Planet13




msg:4339734
 10:25 pm on Jul 14, 2011 (gmt 0)

Thanks FrancticFish:

I guess my next question would be, how do you even start the conversation? Do you say something like: "Oh hi, I was just calling with a question about your web site?" Or something like that?

The more details you could give, the better.

Thanks again.

ken_b




msg:4339750
 11:30 pm on Jul 14, 2011 (gmt 0)

So here's one that worked to get a link from me.

"Hi ken;
One of my customers came in the other day with a printout of a list of (business type) on your website and asked me why my (business) wasn't listed there. How do we get a link from your website?

Thanks,
(business person)
business name
etc.
etc.

My response..... tell me more about your (business). Got the info, gave the link.

Planet13




msg:4339753
 11:35 pm on Jul 14, 2011 (gmt 0)

Thanks for the tip. :)

Planet13




msg:4340185
 9:36 pm on Jul 15, 2011 (gmt 0)

Well, today was a bad day...

Checked my email this morning and I got like 10 rejections from the last two days. Everything from people telling me that they abandoned their site, or their webmaster died and they don't know how to update their site themselves. There was a "thanks for reminding me I need to take that site down anyway."

One woman literally wrote a ten paragraph response about how that web site used to represent a significant part of her dreams for the future and how her life has changed and what her new dreams are and yadda yadda yadda... Really, it would have just been more compassionate of her to just tell me to go take a hike.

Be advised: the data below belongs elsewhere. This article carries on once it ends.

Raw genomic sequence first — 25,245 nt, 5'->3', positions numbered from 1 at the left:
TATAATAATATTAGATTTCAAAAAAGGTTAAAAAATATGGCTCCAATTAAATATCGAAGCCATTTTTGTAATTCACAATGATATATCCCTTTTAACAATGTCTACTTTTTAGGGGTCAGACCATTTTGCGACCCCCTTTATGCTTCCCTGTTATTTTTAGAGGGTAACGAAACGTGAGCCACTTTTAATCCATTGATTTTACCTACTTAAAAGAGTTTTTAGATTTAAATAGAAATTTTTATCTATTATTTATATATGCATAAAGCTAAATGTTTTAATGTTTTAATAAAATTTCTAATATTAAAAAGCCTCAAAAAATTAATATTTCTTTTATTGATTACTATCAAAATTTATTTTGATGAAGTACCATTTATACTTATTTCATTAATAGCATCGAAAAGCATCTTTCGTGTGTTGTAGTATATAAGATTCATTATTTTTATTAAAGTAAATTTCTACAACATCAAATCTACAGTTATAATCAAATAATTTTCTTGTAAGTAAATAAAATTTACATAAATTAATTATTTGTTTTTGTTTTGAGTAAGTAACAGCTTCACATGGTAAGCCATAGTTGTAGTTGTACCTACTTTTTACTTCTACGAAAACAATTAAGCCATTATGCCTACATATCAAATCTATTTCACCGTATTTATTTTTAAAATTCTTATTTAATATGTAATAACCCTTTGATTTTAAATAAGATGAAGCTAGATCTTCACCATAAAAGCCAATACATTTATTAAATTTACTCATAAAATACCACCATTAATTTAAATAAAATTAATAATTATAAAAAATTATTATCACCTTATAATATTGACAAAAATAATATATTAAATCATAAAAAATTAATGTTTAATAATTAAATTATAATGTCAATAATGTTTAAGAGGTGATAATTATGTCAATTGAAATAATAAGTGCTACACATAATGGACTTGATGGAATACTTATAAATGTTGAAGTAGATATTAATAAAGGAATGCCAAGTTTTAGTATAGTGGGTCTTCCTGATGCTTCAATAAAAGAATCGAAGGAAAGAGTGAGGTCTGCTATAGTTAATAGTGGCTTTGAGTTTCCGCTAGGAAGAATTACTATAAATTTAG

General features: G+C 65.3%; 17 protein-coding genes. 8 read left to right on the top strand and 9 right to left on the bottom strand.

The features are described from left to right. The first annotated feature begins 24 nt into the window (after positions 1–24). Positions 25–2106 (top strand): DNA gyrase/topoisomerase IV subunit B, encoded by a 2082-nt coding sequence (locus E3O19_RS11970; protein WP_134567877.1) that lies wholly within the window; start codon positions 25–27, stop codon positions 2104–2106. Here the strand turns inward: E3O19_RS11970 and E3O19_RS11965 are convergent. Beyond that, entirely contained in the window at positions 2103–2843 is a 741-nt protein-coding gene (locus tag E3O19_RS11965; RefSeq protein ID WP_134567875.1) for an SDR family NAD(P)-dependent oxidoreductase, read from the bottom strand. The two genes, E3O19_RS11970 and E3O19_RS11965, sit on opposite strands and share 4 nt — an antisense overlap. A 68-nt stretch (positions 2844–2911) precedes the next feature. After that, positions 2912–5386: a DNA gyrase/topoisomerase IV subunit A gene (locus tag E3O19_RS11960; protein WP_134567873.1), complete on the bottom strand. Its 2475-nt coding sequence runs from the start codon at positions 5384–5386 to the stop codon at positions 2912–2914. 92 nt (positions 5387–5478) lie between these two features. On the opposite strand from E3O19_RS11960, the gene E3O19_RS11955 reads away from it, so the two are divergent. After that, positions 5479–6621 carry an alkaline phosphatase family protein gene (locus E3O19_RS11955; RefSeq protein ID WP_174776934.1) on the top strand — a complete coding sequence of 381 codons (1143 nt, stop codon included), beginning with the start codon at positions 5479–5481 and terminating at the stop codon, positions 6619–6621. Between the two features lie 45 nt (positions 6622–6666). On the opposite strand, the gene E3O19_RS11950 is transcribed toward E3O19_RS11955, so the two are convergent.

Then, to top it off, there were a couple of "your site really isn't good enough for me to link to."

I was about to write a long email back saying how wikipedia, university of Michigan and Emory university all thought it was good enough to link to, but decided that discretion was the better part of valor in this instance.

Besides, I've got like three thousand other sites I am trying to get links from, so it's not like I don't have anywhere else to look for links.

martinibuster




msg:4340191
 9:59 pm on Jul 15, 2011 (gmt 0)

people telling me that they abandoned their site.. "thanks for reminding me I need to take that site down anyway."


Offer to buy it.

their webmaster died and they don't know how to update their site themselves.


Some email responses can be treated as an opportunity. You can still obtain the link. Offer to buy it. One site I approached, learned was abandoned, purchased, rehabilitated and added content to has earned me a substantial amount of money. It's not uncommon. I've heard the same story from others who have initially approached a site for a link and ended up purchasing the site and earning significant amounts of money from it.

...there were a couple of "your site really isn't good enough for me to link to."


The opportunity to obtain the link is still there. If someone thinks your site is not good enough, then craft a polite email thanking them for the feedback, then tell them that your site has been featured on bla, bla, bla, won bla, bla awards, is recognized as a leader in the space by .edu,.gov, etc. and any other verifiable third party signals you can produce to demonstrate that your site is over qualified for a link.

Planet13




msg:4340241
 2:56 am on Jul 16, 2011 (gmt 0)

Thanks, martinibuster.

I will think about it when I am in a better mood. This afternoon turned into a day filled with bounced emails... so I am going to have to spend some hours tracking down working emails for all the requests I wrote this afternoon.

Thanks again for the encouragement though.

CainIV




msg:4342992
 6:10 am on Jul 23, 2011 (gmt 0)

At what point do you decide whether it is worth it to spend the time and energy to purse the link though the phone or other methods?